Advertisement

Relationship between isocapnic buffering and maximal aerobic capacity in athletes

  • Yoshitake Oshima
  • Tadayoshi Miyamoto
  • Shigehiro Tanaka
  • Tsuyoshi Wadazumi
  • Naotsugu Kurihara
  • Shigeo Fujimoto
ORIGINAL ARTICLE

Abstract

This study was performed to clarify the relationship between isocapnic buffering and maximal aerobic capacity (O2 max ) in athletes. A group of 15 trained athletes aged 21.1 (SD 2.6) years was studied. Incremental treadmill exercise was performed using a modified version of Bruce's protocol for determination of the anaerobic threshold (AT) and the respiratory compensation point (RC). Ventilatory and gas exchange responses were measured with an aeromonitor and expressed per unit of body mass. Heart rate and ratings of perceived exertion were recorded continuously during exercise. The mean O2 max , oxygen uptake (O2) at AT and RC were 58.2 (SD 5.8) ml · kg−1 · min−1, 28.0 (SD 3.3) ml · kg−1 · min−1 and 52.4 (SD 6.7) ml · kg−1 · min−1, respectively. The mean values of AT and RC, expressed as percentages of O2 max , were 48.3 (SD 4.2)% and 90.0 (SD 5.2)%, respectively. The mean range of isocapnic buffering defined as O2 between AT and RC was 24.4 (SD 4.5) ml · kg−1 · min−1, and the mean range of hypocapnic hyperventilation (HHV) defined as O2 between RC and the end of exercise was 5.8 (SD 3.0) ml · kg−1 · min−1. The O2 max per unit mass was significantly correlated with AT (r = 0.683, P < 0.01). In addition, O2 max /mass was closely correlated with both the range of isocapnic buffering (r = 0.803, P < 0.001) and RC (r = 0.878, P < 0.001). However, no correlation was found between O2 max per unit mass and the range of HHV (r = 0.011, NS.). These findings would suggest that the prominence of isocapnic buffering, in addition to the anaerobic threshold, may have been related to O2 max of the athletes. The precise mechanisms underlying this proposed relationship remain to be elucidated.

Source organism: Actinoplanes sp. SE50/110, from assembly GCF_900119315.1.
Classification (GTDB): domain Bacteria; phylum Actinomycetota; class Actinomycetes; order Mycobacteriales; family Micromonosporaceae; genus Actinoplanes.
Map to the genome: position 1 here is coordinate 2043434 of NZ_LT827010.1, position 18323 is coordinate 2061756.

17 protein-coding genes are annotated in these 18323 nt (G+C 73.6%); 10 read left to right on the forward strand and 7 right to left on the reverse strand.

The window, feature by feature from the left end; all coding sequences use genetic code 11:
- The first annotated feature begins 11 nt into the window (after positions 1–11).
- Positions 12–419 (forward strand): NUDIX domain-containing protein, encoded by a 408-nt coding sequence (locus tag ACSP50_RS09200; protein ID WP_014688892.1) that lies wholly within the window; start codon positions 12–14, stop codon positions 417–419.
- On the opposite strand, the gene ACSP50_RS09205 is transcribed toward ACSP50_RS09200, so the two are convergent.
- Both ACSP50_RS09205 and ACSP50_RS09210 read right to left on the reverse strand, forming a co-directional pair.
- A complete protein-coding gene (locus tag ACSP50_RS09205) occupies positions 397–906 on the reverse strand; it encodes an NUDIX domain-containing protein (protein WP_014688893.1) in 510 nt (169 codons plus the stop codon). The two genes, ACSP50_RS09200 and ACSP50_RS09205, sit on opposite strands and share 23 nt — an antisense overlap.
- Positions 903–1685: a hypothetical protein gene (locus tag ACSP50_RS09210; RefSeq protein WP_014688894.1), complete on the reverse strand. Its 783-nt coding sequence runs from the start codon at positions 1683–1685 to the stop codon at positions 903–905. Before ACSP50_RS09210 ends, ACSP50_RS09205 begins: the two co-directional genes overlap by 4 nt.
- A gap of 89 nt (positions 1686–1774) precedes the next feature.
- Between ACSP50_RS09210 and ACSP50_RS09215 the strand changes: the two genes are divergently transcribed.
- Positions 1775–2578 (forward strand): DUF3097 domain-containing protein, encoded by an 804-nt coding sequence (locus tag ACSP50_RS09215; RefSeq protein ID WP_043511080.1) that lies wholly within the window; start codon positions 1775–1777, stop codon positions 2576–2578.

Key words Maximal oxygen uptake Isocapnic buffering Anaerobic threshold Respiratory compensation 

Preview

Unable to display preview. Download preview PDF.

Unable to display preview. Download preview PDF.

Copyright information

© Springer-Verlag Berlin Heidelberg 1997

Authors and Affiliations

  • Yoshitake Oshima
    • 1
  • Tadayoshi Miyamoto
    • 1
  • Shigehiro Tanaka
    • 1
  • Tsuyoshi Wadazumi
    • 1
  • Naotsugu Kurihara
    • 2
  • Shigeo Fujimoto
    • 1
  1. 1.Institute of Health Science and Physical Education, Osaka City University, 3-3-138, Sugimoto, Sumiyoshi-ku Osaka, 558 JapanJP
  2. 2.Osaka Railway Hospital of West Japan Railway Company, Osaka, JapanJP

Personalised recommendations